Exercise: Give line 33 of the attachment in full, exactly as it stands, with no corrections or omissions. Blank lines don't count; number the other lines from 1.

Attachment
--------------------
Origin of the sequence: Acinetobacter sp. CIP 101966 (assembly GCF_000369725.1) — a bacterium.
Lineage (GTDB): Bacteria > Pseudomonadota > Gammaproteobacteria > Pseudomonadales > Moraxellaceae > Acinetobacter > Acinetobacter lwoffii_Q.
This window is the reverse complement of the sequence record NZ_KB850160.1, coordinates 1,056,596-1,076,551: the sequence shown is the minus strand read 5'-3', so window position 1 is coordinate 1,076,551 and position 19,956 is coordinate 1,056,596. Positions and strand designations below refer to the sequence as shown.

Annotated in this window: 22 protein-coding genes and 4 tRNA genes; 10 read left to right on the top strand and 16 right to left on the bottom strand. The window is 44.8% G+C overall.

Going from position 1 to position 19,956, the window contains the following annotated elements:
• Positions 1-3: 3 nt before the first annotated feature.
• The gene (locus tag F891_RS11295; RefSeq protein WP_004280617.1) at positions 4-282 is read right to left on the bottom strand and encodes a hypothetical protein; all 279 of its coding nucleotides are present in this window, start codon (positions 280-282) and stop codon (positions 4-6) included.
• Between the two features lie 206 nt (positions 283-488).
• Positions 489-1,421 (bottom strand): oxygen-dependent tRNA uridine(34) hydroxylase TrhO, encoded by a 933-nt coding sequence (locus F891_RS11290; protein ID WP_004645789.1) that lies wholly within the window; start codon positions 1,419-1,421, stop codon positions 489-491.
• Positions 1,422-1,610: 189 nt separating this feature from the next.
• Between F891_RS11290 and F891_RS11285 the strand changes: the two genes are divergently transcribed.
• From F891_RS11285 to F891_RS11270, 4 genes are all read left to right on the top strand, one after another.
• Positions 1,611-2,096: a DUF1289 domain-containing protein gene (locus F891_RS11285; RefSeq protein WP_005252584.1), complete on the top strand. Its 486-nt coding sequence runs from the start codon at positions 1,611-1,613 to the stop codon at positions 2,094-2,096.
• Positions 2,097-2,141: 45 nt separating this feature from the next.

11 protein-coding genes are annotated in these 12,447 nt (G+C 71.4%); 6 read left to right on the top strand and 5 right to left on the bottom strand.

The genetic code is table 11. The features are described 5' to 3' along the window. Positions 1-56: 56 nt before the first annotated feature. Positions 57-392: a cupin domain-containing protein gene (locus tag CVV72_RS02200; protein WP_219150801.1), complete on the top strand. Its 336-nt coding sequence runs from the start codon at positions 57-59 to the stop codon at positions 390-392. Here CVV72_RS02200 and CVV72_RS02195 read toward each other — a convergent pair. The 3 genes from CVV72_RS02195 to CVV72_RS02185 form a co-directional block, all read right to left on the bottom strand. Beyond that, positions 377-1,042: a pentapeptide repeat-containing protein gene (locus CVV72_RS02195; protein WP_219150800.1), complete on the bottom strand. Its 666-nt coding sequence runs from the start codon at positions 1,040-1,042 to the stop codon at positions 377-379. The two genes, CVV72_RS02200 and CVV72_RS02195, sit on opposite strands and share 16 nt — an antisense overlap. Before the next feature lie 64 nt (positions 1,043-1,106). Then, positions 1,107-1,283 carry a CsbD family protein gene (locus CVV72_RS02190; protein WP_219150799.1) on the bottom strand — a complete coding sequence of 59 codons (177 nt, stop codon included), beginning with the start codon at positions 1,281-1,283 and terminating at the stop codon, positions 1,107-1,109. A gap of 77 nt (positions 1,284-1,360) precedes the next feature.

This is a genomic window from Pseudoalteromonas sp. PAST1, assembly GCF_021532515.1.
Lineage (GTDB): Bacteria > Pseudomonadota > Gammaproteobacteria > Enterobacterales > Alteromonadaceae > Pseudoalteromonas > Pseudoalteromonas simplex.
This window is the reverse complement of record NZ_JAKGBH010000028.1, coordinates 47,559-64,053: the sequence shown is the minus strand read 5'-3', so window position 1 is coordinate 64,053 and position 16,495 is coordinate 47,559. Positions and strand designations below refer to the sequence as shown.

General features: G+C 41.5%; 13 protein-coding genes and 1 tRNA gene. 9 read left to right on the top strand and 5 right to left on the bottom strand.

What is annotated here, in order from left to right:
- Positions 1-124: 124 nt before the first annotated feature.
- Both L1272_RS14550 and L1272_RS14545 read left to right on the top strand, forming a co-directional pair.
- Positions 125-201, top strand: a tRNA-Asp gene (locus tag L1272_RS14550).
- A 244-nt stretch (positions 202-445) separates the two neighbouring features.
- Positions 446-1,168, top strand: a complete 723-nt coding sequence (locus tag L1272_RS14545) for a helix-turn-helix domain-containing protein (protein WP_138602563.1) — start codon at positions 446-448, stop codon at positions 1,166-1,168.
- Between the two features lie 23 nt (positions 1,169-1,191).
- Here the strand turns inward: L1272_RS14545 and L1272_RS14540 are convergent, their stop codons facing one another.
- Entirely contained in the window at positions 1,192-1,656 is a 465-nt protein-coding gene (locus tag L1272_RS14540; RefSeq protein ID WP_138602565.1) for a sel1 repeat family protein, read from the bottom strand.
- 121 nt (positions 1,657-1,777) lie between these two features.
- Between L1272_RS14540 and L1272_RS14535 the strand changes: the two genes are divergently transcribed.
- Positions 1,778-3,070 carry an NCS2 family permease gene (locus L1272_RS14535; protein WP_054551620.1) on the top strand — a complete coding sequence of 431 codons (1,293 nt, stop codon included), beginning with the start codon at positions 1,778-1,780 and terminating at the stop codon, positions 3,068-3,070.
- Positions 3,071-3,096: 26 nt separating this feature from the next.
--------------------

- Positions 3,071-3,096: 26 nt separating this feature from the next.